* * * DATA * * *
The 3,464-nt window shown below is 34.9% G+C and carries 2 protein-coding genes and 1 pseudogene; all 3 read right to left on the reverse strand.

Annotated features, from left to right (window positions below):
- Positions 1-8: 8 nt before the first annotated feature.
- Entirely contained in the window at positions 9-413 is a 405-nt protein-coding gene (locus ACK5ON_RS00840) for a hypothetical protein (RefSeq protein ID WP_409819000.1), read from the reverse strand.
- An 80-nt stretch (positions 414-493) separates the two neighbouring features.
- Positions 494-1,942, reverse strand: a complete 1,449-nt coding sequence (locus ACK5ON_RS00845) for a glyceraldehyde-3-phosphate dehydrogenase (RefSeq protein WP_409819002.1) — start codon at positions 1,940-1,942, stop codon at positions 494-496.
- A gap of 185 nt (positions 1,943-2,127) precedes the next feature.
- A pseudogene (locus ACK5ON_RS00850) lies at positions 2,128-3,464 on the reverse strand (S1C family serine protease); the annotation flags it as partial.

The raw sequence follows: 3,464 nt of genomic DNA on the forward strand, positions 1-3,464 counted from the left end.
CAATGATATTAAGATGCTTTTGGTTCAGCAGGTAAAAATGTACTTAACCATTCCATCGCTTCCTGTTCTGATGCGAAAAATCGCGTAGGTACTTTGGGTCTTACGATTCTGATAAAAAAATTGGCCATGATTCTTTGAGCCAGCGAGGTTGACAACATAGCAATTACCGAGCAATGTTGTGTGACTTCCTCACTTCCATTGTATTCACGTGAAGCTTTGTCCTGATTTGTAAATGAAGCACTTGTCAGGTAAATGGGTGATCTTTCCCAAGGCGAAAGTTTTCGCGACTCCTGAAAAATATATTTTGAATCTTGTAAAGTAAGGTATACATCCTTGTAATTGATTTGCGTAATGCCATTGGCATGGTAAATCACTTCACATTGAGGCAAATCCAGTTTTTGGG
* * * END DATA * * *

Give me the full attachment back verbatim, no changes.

The 3,464-nt window shown below is 34.9% G+C and carries 2 protein-coding genes and 1 pseudogene; all 3 read right to left on the reverse strand.

Annotated features, from left to right (window positions below):
- Positions 1-8: 8 nt before the first annotated feature.
- Entirely contained in the window at positions 9-413 is a 405-nt protein-coding gene (locus ACK5ON_RS00840) for a hypothetical protein (RefSeq protein ID WP_409819000.1), read from the reverse strand.
- An 80-nt stretch (positions 414-493) separates the two neighbouring features.
- Positions 494-1,942, reverse strand: a complete 1,449-nt coding sequence (locus ACK5ON_RS00845) for a glyceraldehyde-3-phosphate dehydrogenase (RefSeq protein WP_409819002.1) — start codon at positions 1,940-1,942, stop codon at positions 494-496.
- A gap of 185 nt (positions 1,943-2,127) precedes the next feature.
- A pseudogene (locus ACK5ON_RS00850) lies at positions 2,128-3,464 on the reverse strand (S1C family serine protease); the annotation flags it as partial.

The raw sequence follows: 3,464 nt of genomic DNA on the forward strand, positions 1-3,464 counted from the left end.
CAATGATATTAAGATGCTTTTGGTTCAGCAGGTAAAAATGTACTTAACCATTCCATCGCTTCCTGTTCTGATGCGAAAAATCGCGTAGGTACTTTGGGTCTTACGATTCTGATAAAAAAATTGGCCATGATTCTTTGAGCCAGCGAGGTTGACAACATAGCAATTACCGAGCAATGTTGTGTGACTTCCTCACTTCCATTGTATTCACGTGAAGCTTTGTCCTGATTTGTAAATGAAGCACTTGTCAGGTAAATGGGTGATCTTTCCCAAGGCGAAAGTTTTCGCGACTCCTGAAAAATATATTTTGAATCTTGTAAAGTAAGGTATACATCCTTGTAATTGATTTGCGTAATGCCATTGGCATGGTAAATCACTTCACATTGAGGCAAATCCAGTTTTTGGG